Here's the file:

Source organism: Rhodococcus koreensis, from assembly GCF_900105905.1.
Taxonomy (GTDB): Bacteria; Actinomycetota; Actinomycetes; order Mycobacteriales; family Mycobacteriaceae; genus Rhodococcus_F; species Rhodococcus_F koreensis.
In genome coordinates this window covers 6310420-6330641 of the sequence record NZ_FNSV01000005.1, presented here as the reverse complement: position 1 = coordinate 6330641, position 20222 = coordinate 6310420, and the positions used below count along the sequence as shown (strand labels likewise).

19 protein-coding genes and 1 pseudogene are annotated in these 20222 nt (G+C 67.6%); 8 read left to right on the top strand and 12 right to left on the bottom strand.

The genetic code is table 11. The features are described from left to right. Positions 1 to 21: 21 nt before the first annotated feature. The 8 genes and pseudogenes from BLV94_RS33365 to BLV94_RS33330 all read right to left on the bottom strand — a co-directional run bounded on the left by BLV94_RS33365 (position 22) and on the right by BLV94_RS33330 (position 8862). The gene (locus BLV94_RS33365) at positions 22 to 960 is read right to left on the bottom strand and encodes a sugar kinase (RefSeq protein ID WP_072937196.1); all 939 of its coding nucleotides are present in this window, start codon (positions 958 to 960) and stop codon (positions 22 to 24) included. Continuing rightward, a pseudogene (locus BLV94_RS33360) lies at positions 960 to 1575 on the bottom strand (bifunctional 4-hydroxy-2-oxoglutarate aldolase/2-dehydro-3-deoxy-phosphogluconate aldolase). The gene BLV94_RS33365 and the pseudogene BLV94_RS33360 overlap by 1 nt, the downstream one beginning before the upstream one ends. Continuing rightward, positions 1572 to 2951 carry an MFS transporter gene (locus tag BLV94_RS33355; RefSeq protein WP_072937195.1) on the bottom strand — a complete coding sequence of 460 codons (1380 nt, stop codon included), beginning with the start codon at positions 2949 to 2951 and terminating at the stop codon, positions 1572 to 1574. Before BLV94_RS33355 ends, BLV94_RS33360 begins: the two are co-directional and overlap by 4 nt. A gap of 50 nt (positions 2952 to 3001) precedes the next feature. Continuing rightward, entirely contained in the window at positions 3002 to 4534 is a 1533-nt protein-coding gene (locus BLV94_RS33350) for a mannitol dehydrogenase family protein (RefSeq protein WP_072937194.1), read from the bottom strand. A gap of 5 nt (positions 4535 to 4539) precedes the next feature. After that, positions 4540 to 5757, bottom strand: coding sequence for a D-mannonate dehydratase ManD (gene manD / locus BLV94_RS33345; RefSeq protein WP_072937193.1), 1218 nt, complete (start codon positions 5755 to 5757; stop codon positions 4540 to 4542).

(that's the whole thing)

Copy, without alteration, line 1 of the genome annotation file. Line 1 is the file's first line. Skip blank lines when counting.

Source organism: Rhodococcus koreensis, from assembly GCF_900105905.1.